Pastors: 10 Tips For Setting Wise Boundaries


Christian leaders must learn to use — but not abuse — their power.

The most painful lessons I’ve learned in 35 years of Christian leadership have involved the exercise of wise boundaries. Now I don’t mean drawing a line in the sand and not engaging with someone because you are mad. Rather, I’m talking about how you draw the appropriate lines in relationships by looking carefully at your boundaries and your power over others.

Navigating the issue of power is a true test of both character and leadership. We’re more than willing to talk about the abuse of power when news breaks about a scandal in someone else’s life, but the minefields surrounding the use of power are rarely acknowledged, much less openly discussed, in Christian circles. This silence leads to consequences and significant harm, with the potential not only to wipe out a lifetime of good work, but to undermine our ministries for years to come.

The good news is that no matter where we are in our leadership journey, we can learn to steward power well and to set wise boundaries. I wish there were easy steps I could give you to cover all of the issues you will face. The following, however, are 10 principles that would have served me to avoid many of my biggest mistakes.

1. Do an honest inventory of the power God has granted you.

To be faithful, we need to be profoundly aware of the sources of power God has granted us. We are at risk of using power poorly if we ignore or minimize the extent of our power.

2. Meet with a mature spiritual companion when you find yourself triggered.

You can expect unresolved family-of-origin dynamics to reassert themselves anytime you have responsibility and power. The workplace and church are key places where our triggers and hot buttons will emerge.

3. Enlist wise counsel to monitor dual relationships.

Mentors, therapists, elders and church boards, and mature friends give us perspective and counsel. It is critical that we know our limits and defer to the discernment of others when dual relationships (e.g., employer and friend) are part of our leadership.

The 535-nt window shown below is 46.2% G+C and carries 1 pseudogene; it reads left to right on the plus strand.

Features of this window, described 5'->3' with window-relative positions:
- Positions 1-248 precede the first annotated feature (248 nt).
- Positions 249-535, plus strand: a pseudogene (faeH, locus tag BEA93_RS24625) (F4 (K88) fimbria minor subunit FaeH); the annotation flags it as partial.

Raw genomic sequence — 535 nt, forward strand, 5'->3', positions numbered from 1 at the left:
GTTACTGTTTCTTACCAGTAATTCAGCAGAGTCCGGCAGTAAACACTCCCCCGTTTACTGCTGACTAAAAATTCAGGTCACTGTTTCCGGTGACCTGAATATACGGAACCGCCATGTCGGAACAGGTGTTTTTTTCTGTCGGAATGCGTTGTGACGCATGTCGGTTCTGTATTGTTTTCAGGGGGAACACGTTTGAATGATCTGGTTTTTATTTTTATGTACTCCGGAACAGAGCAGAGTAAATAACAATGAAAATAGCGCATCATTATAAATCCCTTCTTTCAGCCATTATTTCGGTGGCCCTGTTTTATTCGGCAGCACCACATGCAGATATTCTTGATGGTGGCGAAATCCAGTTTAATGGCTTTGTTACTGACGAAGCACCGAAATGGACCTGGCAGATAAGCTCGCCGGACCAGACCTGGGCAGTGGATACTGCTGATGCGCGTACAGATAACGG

4. Watch for early warning signs of danger.

People change. We change. The church changes. What works now may not work a few years from now. Have honest conversations with people when your relationship with them experiences tensions and awkwardness. Talk about the risks, drawbacks, and challenges before you. 

5. Be sensitive to cultural, ethnic, gender, and generational nuances.

The cultural and historical differences around power, authority, age, and gender are vast. Be a learner. Ask questions. Your history and experience with power is likely very different than that of other cultures, age groups, or even gender. Invite people from these different groups to share their unique perspectives with you.

6. Release people (paid and volunteer) in a loving way.

This is one of the most difficult tasks for leaders, especially since we represent God and carry a number of different roles with people — employer, pastor, spiritual guide, mentor, etc. Be sure to get wise counsel to ensure you use your power fairly, honestly, and in a caring fashion.

7. Remember that the burden to set boundaries and keep them clear falls on the person with greater power.

Even though a person in our ministry may manipulate a situation, the greater burden falls on us. Why? God has entrusted us with greater power. 

8. Focus on your primary role.

Be friends with friends, a pastor to parishioners, a mentor to mentorees, and a supervisor to volunteers/employees. Monitor and avoid dual relationships (such as friend and employer) as much as possible. Ask yourself, “What role is primary for me in this relationship? Who am I to this person? Who is this person to me?”

9. Meditate on Jesus’ life as you encounter the suffering and loneliness of leadership.

Exercising the self-discipline needed to steward your power well can be difficult and lonely work. Align yourself with Christ by allowing extra time to read and meditate on the life and passion of Jesus.

10. Ask God for grace to forgive your “enemies” — and yourself.

You will make mistakes and hurt people. Ask for forgiveness and reconcile whenever possible. At some point, deservedly or not, people will feel betrayed by you; you will feel betrayed by them. I have yet to meet a Christian leader who has not experienced betrayal. These wounds cut deep and often lead us to a dark night of the soul. But as we pray daily for the miracle to forgive our “enemies” (and ourselves), we may experience some of our greatest seasons of maturing and deepening as leaders.

By Peter Scazzero

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